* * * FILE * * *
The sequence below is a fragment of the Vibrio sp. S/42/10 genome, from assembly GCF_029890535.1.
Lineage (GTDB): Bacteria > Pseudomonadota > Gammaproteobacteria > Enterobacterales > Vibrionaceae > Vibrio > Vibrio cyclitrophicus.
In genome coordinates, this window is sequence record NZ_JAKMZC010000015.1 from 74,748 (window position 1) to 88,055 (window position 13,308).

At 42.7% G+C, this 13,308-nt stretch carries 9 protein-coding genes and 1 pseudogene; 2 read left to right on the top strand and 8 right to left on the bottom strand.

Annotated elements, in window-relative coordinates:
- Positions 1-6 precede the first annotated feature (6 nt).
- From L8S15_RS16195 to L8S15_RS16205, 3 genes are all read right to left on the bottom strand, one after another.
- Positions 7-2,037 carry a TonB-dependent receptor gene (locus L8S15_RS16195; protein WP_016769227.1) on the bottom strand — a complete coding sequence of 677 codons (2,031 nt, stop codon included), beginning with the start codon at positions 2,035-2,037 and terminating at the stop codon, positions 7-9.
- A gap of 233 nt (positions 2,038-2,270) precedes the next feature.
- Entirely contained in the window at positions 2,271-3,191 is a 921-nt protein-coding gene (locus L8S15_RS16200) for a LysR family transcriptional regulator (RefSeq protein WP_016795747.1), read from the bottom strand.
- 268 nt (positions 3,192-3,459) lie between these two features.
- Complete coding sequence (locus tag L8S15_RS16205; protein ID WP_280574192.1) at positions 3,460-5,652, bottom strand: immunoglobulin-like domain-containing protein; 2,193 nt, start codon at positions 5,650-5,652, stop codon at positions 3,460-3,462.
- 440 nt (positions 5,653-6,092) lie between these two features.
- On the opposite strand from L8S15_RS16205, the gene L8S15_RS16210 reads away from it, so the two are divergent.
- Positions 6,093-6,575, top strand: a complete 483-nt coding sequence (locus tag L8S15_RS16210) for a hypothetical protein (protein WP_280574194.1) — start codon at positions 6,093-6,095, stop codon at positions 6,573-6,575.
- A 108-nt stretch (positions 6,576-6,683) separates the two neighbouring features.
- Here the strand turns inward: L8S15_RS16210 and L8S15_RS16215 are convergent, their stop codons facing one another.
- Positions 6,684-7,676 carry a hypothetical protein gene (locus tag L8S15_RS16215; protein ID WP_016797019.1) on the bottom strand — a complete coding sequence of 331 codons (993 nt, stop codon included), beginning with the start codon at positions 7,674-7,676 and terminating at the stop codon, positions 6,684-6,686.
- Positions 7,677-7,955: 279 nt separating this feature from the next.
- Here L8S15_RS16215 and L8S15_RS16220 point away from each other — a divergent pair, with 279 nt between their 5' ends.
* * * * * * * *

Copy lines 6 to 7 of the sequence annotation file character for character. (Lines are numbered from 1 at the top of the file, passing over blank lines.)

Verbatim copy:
- Positions 1-6 precede the first annotated feature (6 nt).
- From L8S15_RS16195 to L8S15_RS16205, 3 genes are all read right to left on the bottom strand, one after another.